Act Two began with Classical Interlude, an eastern classical performance in music, and an outrageous skit, Pristine Paagalpan, about the eccentricities of Asians. The auditorium came alive when the all-Indian band Penn Masala along with budding artist Ramya performed songs like Dil Kya Kare and Om Shanti Om. Jackson Heights put on an imitation of Michael Jackson’s moonwalk, only to later revert back to Asian boogie. Frosh Fire, an enthusiastic dance performance by the freshmen’s class of 2006 at University of Pennsylvania rounded up the programme, amidst much cheering and boisterous merriment.

It was delightful to see such support for Asian traditions in America. Asians and non-Asians alike flocked to fill up Irvine auditorium to its capacity of 800, the common note being the “ring of culture”. The event was sponsored by Tandoor, a trendy Indian restaurant in Philadelphia. After Pataakha — The Sound of South Asia, as the event was named, SAS vice-president Anjali Singh admitted that she was “overwhelmed” with the response that the Diwali show had elicited and hoped that they would be able to build on this year’s success.

Kumar Vardhan Patodia,

Wharton School, University of Pennsylvania


Boom or bang

Boom… Boom… Bang…!! It’s Diwali, the festival of lights where noise comes along as a buy-one-get-one-free! The festival is a remembrance of Lord Rama’s return after killing Ravana, when Ayodhya was lit up for his welcome. But that was thousands of years ago. Today, Diwali for most of us is simply a time to pollute, go out, play cards and shop.

As Dhruv Majumdar, 24, puts it: “Diwali is just another day, celebrated because Rama, who was out on a holiday treat in a forest (you know one of the health things) with his ‘girl’ and bro, had an amazing time killing the demon!” Asked about Lakshmi puja, he says he loves Puja… not to forget Monica and Priya! Amritanshu Khaitan, 20, however, is against firecrackers and feels this is a time when the whole family spends precious moments together.

On Diwali, we pray to Goddess Lakshmi for her blessings and every nook and corner of the house is cleaned for her welcome. Some believe that playing cards at this time of year is our dharma, and that it brings prosperity. It is ironic, that on the one hand people pray to Lakshmi for wealth and on the other, they gamble it away.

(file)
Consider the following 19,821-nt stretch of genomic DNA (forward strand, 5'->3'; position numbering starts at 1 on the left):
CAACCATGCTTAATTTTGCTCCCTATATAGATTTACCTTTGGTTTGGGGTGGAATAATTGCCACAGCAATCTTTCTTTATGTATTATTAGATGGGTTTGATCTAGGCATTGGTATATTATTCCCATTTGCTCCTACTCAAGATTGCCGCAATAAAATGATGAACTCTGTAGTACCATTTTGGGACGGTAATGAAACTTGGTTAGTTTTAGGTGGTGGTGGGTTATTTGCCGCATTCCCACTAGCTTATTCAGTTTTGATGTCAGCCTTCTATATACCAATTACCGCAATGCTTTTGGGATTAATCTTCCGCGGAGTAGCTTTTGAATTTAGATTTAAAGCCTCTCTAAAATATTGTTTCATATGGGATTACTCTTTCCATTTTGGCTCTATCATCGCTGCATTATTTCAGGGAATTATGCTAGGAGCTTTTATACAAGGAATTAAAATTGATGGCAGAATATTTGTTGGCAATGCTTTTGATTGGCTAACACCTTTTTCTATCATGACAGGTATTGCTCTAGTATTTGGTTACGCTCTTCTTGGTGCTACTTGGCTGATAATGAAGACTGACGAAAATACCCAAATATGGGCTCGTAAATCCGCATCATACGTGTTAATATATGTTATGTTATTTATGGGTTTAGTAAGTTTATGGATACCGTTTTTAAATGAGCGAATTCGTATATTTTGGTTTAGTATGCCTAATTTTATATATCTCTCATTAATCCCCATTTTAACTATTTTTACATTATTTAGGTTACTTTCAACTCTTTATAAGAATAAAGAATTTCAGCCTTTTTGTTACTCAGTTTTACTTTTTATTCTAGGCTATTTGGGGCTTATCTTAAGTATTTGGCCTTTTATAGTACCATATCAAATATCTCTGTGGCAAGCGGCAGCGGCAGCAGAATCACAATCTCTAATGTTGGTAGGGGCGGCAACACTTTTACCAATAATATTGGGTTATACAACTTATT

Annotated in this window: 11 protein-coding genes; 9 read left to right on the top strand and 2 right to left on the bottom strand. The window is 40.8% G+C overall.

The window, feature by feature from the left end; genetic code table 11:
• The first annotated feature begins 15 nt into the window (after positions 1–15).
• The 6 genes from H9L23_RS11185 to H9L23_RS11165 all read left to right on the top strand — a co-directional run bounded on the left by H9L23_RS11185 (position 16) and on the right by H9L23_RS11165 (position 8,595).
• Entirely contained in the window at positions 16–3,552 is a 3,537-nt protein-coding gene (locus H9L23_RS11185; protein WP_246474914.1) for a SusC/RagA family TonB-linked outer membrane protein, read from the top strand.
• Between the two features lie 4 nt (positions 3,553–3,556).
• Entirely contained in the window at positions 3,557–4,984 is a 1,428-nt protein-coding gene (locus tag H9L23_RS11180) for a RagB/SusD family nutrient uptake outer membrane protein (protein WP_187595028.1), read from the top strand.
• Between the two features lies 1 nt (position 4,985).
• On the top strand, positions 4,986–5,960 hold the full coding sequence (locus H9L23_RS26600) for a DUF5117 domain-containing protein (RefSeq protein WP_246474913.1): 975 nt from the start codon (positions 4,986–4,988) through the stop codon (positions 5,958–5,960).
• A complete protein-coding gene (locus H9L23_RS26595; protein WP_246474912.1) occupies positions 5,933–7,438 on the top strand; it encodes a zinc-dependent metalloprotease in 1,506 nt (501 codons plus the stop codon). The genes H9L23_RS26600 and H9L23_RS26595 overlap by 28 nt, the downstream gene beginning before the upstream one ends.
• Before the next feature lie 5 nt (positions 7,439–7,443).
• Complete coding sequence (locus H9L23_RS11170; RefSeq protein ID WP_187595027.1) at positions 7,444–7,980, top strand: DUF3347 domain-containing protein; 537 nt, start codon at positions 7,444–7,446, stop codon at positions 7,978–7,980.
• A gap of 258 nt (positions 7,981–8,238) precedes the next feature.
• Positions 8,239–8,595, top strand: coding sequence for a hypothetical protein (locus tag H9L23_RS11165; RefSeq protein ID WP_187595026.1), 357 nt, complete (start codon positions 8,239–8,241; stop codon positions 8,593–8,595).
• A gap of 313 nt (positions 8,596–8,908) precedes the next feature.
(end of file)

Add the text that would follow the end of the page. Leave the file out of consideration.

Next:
Ashish Kedia, 22, enjoys dressing up in kurtas but feels that the Diwali spirit is losing its charm courtesy the government’s decision to ban crackers. But it’s the Diwali insects that irritate him the most. Chintu Vij, 22, ‘a young businessman’, says Diwali is a time to please Lakshmi for her ashirwad, though he confesses that the ashirwad for him means cash. Smriti, 11, loves the Diwali noise, fun and lights. For her, it’s all about crackers. So what if the adults are preoccupied with choosing saris and sherwanis, ordering sweets and visiting the numerous exhibitions and sales!

But what is Diwali for an orphan, or a beggar' For one who cannot afford crackers or someone who is ill' For a soldier on the border, or the blind' How many of us consider Diwali as the victory of good over evil' And finally, aren’t we losing touch with our culture' These are just a few questions we need to reflect on this season.

Namrata Maheshwari,

Christ College, Bangalore


Move over darkness

This is our favourite festival. The delicious sweets, mouth-watering dishes and above all, the firecrackers. Last year, we saw a documentary on TV about child labour in a cracker factory. It was so sad. So we had decided to do away with crackers, but unfortunately, we lacked the determination.

We usually celebrate Diwali with our friends and relatives. Actually, the Puja is of Lakshmiji, but we are told by our grandfather that we must perform Ganesha puja first. This day is also very important for us because a panditji performs a puja in our office for two hours, where we play on the computers and an old typewriter. We get a new pen every year as a gift from the office.

After the puja at home, all the family members eat dinner together. Finally, we go to our garden to burst firecrackers. Earlier, we used to do this on our own, but for the past three years we have decided to share our crackers with all our friends. We pool all our crackers together. This way, we have a variety of crackers and our friendship grows because we share.

When all our crackers are finished, we turn into hunters, looking around for the firecrackers that had not burnt fully. We then collect all such unburnt crackers and create a bonfire, and sing and dance around it. This is followed by a small snacks session. This part of Deepawali is the most entertaining.

Last year, we wanted to give old clothes and shoes to poor children, which we could not fulfil. But this time, we definitely will. We have also decided to give some firecrackers to street children, because they don’t have enough money to spend on these things.

Nikunj Bhaiya, 12, and Varun Bhaiya, 10